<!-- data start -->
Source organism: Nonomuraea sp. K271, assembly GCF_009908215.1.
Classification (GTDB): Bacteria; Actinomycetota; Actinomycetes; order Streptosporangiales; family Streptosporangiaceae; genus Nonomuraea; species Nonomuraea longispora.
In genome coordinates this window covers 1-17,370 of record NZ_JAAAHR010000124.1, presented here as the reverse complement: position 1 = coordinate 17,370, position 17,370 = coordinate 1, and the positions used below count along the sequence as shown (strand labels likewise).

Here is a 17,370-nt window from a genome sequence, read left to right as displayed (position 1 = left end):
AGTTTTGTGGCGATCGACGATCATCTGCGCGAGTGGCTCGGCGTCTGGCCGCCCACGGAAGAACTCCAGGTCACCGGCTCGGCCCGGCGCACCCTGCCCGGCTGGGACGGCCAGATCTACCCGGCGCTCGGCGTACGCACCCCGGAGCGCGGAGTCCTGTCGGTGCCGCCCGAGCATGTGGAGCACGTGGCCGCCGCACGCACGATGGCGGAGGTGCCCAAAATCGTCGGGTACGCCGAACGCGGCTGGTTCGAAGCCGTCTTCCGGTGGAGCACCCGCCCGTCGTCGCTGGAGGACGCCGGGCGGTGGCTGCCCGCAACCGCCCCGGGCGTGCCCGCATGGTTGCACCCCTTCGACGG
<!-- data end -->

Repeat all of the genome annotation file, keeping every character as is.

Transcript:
Source organism: Nonomuraea sp. K271, assembly GCF_009908215.1.
Classification (GTDB): Bacteria; Actinomycetota; Actinomycetes; order Streptosporangiales; family Streptosporangiaceae; genus Nonomuraea; species Nonomuraea longispora.
In genome coordinates this window covers 1-17,370 of record NZ_JAAAHR010000124.1, presented here as the reverse complement: position 1 = coordinate 17,370, position 17,370 = coordinate 1, and the positions used below count along the sequence as shown (strand labels likewise).

Here is a 17,370-nt window from a genome sequence, read left to right as displayed (position 1 = left end):
AGTTTTGTGGCGATCGACGATCATCTGCGCGAGTGGCTCGGCGTCTGGCCGCCCACGGAAGAACTCCAGGTCACCGGCTCGGCCCGGCGCACCCTGCCCGGCTGGGACGGCCAGATCTACCCGGCGCTCGGCGTACGCACCCCGGAGCGCGGAGTCCTGTCGGTGCCGCCCGAGCATGTGGAGCACGTGGCCGCCGCACGCACGATGGCGGAGGTGCCCAAAATCGTCGGGTACGCCGAACGCGGCTGGTTCGAAGCCGTCTTCCGGTGGAGCACCCGCCCGTCGTCGCTGGAGGACGCCGGGCGGTGGCTGCCCGCAACCGCCCCGGGCGTGCCCGCATGGTTGCACCCCTTCGACGG